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Automotive-oriented hypervisor taps ARM TrustZone

Oct 28, 2013 — by Eric Brown 3,143 views

Mentor Graphics announced a small-footprint hypervisor designed for in-vehicle infotainment (IVI) and automotive telematics systems that use its Linux-, Android-, Nucleus-, and AUTOSAR-based automotive middleware. Mentor Embedded Hypervisor supports single- or multi-core AMP and SMP architectures, as well as ARM TrustZone security technology, and can partition devices and memory to prevent unauthorized access.

Mentor Embedded Hypervisor is designed for IVI systems, telematics, advanced driver assistance systems (ADAS), and instrumentation, says Mentor Graphics. Although this small-footprint Type 1 hypervisor supports the implementation of multiple Virtual Machines (VMs) on a single-core processor, its main purpose is to enable asymmetric multiprocessing (AMP), symmetric multiprocessing (SMP), or a combination of both, on multicore processors. On such platforms, the software enables single or multiple VMs running on each core.

Mentor Embedded Hypervisor architecture
(click image to enlarge)


The platform primarily targets ARM Cortex processors that make use of ARM TrustZone security features. Mentor Embedded Hypervisor leverages TrustZone and multiprocessing architectures to provide hardware-based partitioning of resources such as memory, crypto blocks, and keyboard and screens, “creating a completely separate secure world operating environment,” says the company.


The software supports both virtualized device access and direct device access, and provides “various mechanisms for inter-guest communications,” according to Mentor. This is said to enable the system to offer both normal and secure operations, such as IVI on the one hand, and secure boot and secure PIN access on the other, within a single embedded application.

ARM TrustZone architecture
(click image to enlarge)


Virtualization will be a key to the success of open source IVI platforms such as Linux/GENIVI or Android. While automakers are increasingly turning to such platforms for their advanced multimedia and Internet support, as well as for cost and time-to-market reasons, these more open platforms come with a risk of infecting secure telematics functionality that typically runs on real-time operating system (RTOS).

With this challenge in mind, Mentor’s software supports a variety of Mentor OS platforms, providing automotive OEMs and Tier Ones with “the unique ability to design systems that can combine Linux, AUTOSAR, real-time, and bare-metal applications and subsystems,” says the company.

Mentor Embedded Hypervisor supports:

  • Mentor Embedded Automotive Technology Platform (ATP) — Based on MontaVista’s GENIVI-compliant ATP stack, Mentor Embedded ATP substitutes Mentor Embedded Linux for the original MontaVista Linux foundation. Compliant with GENIVI standards, as well as Yocto Project, Qt, and HTML5 technologies, Mentor’s ATP supports both Linux and Android targets. It also adds support for its own Inflexion UI development environment, and integration with Mentor’s Sourcery CodeBench and Sourcery Analyzer tools. Last month, it added Jungo Connectivity’s multimedia player middleware.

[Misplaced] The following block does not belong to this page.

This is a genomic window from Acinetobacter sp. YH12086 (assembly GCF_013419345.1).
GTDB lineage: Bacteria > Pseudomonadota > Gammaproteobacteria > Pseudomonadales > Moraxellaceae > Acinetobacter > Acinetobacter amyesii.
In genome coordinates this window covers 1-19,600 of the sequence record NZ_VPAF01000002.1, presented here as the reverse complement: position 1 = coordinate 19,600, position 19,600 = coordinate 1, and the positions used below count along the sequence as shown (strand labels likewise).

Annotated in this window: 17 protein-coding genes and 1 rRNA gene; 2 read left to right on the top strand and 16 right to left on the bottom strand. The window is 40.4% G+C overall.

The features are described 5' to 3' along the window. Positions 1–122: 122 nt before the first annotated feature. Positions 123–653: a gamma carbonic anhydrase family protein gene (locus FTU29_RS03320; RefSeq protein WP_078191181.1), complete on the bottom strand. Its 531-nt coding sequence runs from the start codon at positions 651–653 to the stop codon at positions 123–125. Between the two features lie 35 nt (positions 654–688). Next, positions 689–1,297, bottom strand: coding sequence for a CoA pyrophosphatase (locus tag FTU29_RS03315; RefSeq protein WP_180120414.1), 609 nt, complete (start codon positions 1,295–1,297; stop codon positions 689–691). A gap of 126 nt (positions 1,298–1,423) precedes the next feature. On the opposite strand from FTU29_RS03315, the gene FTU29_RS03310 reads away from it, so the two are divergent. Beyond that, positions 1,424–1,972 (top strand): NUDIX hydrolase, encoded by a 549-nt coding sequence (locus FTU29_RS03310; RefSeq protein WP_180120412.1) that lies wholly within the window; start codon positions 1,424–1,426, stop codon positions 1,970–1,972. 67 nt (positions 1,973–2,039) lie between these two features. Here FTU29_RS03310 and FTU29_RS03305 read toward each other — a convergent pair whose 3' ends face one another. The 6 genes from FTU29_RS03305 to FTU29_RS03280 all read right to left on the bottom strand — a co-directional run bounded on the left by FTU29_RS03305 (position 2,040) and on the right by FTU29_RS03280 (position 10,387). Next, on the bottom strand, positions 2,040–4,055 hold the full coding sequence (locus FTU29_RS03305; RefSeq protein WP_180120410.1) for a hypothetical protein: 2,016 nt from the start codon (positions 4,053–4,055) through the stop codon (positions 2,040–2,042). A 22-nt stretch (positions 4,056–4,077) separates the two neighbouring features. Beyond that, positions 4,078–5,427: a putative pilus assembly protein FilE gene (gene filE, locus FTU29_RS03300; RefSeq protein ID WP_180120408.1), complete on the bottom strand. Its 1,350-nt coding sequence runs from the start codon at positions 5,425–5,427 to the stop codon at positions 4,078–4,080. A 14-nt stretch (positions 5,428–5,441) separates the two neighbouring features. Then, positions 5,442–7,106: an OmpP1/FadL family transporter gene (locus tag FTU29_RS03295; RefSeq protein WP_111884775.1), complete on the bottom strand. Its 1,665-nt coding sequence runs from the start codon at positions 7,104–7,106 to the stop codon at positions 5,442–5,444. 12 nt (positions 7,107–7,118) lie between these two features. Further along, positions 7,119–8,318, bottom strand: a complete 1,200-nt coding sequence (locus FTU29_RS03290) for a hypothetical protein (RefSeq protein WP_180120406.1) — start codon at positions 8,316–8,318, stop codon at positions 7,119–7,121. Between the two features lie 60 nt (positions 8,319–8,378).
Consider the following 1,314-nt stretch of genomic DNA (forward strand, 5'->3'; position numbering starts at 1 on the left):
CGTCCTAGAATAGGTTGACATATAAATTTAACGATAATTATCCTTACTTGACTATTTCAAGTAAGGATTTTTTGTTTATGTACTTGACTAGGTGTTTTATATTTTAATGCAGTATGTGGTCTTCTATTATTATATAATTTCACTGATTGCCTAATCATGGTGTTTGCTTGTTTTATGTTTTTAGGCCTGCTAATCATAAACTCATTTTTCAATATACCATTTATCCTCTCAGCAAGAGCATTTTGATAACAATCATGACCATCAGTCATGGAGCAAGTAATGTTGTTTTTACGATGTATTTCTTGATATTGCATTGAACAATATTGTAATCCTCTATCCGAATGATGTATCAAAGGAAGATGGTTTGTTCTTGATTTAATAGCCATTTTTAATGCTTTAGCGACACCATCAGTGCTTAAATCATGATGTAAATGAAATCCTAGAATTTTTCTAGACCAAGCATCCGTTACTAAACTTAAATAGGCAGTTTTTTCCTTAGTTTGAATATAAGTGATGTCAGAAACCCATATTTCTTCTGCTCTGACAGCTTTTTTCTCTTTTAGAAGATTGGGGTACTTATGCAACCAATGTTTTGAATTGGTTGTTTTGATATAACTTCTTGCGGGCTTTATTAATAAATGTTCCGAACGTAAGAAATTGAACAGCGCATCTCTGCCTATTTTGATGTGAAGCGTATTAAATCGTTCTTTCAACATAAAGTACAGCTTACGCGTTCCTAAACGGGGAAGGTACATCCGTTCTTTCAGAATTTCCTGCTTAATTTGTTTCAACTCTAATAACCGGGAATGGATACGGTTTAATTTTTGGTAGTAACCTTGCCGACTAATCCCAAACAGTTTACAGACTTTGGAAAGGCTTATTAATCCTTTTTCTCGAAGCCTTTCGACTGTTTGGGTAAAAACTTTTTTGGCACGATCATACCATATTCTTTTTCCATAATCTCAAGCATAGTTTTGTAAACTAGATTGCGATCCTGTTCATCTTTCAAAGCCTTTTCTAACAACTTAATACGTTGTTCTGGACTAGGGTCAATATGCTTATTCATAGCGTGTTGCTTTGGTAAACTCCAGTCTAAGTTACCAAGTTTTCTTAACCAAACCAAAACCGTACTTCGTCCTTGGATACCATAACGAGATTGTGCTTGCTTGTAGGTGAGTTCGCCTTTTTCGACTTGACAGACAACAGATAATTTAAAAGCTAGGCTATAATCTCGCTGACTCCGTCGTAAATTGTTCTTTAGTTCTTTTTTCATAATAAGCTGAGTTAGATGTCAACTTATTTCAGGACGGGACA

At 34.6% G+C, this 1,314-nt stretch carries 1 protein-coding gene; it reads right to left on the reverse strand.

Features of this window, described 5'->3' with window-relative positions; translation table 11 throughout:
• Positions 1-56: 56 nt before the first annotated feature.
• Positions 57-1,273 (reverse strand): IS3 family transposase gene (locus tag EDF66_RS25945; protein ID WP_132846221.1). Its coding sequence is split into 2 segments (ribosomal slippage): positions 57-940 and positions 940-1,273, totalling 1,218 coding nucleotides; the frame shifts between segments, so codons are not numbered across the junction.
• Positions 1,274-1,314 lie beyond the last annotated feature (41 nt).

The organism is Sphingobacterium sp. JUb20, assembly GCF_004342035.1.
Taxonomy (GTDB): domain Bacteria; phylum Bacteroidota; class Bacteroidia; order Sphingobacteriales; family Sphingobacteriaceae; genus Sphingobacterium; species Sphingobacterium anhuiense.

• Mentor Volcano AUTOSAR — This family of electronic design and development solutions is based on the AUTOSAR telematics interoperability standard and the OSEK RTOS. It includes various Vstar-branded modules for vehicle system design, integration, and networking, as well as CAN and LIN I/O modules.
  • Nucleus RTOS — Mentor’s Nucleus RTOS has been deployed on more than 3 billion devices, says Mentor.

An additional feature of Mentor’s Embedded Hypervisor is fast boot times. With the help of the integrated Mentor Embedded Sourcery Analyzer, test and debug times can be further reduced by consolidating multiple functions on a single multicore platform, says the company.

Support for TI’s IVI-focused SoC

Mentor mentioned one Linux-ready ARM SoC that will be paired with the technology: the IVI-focused Texas Instruments Jacinto 6. Announced in January, and more specifically dubbed the DRA74x, TI’s Jacinto 6 combines dual Cortex-A15 cores, four Cortex-M4 cores, and dual SGX544 3D graphics cores. It also adds audio, analytics, and radio accelerators, along with a variety of interfaces and peripherals. The SoC appears to have begun sampling, and is expected to be available for production by the second half of 2014.

“The Mentor Embedded Hypervisor, along with Mentor’s AUTOSAR and Linux-based automotive software expertise, will enable automotive Tier 1 suppliers and OEMs to fully take advantage of advanced platforms such as the Jacinto 6 by bringing together infotainment, instrument cluster and telematics functionality on one integrated SoC,” stated Matt Watson, general manager of Audio and Infotainment at Texas Instruments.

“Mentor’s continued investment in technologies like the Mentor Embedded Hypervisor enables automotive suppliers to take advantage of upcoming multi-core SoCs and provide more functionality and connectivity in a single hardware unit while maintaining isolation and separation for critical functionality,” added Andree Zahir, vice president, head of engineering business unit AI (Automotive Navigation and Infotainment Systems) Robert Bosch Car Multimedia GmbH.

Further Information

The Mentor Embedded Hypervisor will ship in December, says Mentor Graphics. More information may be found at the Mentor Embedded Hypervisor product page.

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